‘I Contacted Cabinet Office and Offered to Buy a Machine in China’ Says Marine Firm Owner Given £5 Million Contract for Masks
Sam Bright speaks to the owner of a naval design firm about how he acquired a contract to supply face masks – who also appears to reject the consensus of scientists and officials on the Coronavirus pandemic
A multi-million-pound contract for the supply of face masks was awarded to a small firm – specialising in supplying products for boats – which claims to have contacted the Cabinet Office, offering to buy a machine in China that could manufacture the personal protective equipment.
Government documents show that Ocean Footprint Limited, based in Wiltshire near Salisbury, was awarded a £5.19 million contract for the supply of face masks in April.
The firm, incorporated in 2016, works in the field of “naval design and architecture”, according to its website, and supplies “goods to boatyards and engineers in six continents”. It is is co-owned by Peter Harrison and Charmain Roper, the latter of whom is a retired nurse.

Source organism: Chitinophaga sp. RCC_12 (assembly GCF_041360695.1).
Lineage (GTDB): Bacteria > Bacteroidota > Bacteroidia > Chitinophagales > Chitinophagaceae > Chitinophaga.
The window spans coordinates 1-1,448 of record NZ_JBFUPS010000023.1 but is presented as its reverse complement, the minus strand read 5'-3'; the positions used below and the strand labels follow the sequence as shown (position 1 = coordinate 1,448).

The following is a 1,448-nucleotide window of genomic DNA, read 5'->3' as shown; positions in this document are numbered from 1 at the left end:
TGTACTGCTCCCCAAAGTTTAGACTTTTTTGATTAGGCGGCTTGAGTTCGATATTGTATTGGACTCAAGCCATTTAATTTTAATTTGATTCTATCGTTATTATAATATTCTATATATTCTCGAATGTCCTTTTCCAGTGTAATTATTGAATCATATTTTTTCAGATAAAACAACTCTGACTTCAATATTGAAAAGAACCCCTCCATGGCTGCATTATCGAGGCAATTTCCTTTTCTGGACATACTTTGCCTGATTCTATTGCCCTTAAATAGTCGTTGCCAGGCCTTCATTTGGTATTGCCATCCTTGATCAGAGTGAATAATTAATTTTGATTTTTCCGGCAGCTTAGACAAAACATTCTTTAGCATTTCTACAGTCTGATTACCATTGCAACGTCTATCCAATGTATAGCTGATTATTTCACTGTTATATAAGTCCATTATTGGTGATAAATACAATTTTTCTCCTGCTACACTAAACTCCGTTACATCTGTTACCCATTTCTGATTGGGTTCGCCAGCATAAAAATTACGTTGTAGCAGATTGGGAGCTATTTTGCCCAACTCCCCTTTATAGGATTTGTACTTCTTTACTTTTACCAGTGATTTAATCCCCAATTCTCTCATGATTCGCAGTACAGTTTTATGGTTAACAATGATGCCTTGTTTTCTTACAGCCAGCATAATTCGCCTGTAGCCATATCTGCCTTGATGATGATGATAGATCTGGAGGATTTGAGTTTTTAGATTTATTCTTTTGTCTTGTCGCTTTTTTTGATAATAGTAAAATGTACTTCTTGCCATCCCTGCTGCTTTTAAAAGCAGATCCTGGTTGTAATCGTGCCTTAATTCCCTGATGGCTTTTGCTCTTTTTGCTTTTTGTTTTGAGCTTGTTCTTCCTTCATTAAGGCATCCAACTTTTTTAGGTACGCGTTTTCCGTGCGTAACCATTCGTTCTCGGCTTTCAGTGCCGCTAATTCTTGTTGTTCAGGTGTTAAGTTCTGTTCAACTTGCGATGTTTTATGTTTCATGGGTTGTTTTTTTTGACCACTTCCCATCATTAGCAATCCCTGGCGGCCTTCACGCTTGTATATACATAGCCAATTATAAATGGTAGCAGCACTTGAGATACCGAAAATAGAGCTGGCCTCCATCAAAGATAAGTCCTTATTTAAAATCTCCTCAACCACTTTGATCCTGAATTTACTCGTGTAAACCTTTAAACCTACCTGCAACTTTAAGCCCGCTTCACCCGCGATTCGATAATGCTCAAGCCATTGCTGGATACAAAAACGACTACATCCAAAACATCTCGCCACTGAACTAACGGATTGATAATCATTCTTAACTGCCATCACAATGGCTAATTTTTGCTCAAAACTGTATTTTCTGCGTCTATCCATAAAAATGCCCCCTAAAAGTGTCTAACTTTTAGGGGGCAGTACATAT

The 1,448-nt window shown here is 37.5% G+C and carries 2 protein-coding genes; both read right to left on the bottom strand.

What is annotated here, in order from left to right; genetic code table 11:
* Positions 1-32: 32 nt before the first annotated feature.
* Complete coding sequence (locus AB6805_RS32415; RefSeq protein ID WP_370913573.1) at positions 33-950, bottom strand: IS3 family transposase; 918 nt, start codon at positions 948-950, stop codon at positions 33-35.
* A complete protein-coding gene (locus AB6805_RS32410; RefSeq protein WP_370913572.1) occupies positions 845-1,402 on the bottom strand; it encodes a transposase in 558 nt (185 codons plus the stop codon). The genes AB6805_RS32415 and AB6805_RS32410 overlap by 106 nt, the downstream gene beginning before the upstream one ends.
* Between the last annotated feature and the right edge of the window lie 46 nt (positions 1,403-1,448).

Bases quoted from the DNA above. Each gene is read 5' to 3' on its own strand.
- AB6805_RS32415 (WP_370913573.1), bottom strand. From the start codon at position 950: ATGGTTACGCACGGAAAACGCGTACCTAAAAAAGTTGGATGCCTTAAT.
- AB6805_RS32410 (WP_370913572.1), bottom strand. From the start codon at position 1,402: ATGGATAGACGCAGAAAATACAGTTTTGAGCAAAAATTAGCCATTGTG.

As one might expect, the firm does not specialise in the PPE procurement business. “I’m not a mask expert,” Harrison told Byline Times.
However, despite this, Ocean Footprint convinced the Cabinet Office that it could supply the goods. Primarily, Harrison said, it made a commitment to purchase a machine in China that could manufacture masks. Harrison said he contacted the Cabinet Office through a range of local business groups – which had been asked by the Government to identify any prospective PPE suppliers.
Julian Malins is also on the Ocean Footprint board. A retired barrister, he has a history in politics, having served as a councillor in the City of London and having contested the Pontefract and Castleford constituency in the 1987 General Election for the Conservative Party. His brother, Humfrey Malins, was the Conservative MP for Croydon North West from 1983 to 1992, and later MP for Woking from 1997 to 2010.
In the 2019 General Election, Julian Malins stood as a Brexit Party candidate in Salisbury. This is where Malins met Harrison, who volunteered during the campaign and acted as Malins’ assistant.
Returning the favour, Malins agreed to sit as a non-executive director on the Oceans Footprint board, at Harrison’s request. This, Harrison said, happened after the company was awarded the Government PPE contract – to signal to the company’s suppliers, and perhaps Boris Johnson’s administration, that Oceans Footprint was a serious outfit.
He said that the insinuation that Malins helped the company to procure the contract – made by other publications – is completely false. “At no point has [Malins] had an active role,” he told Byline Times.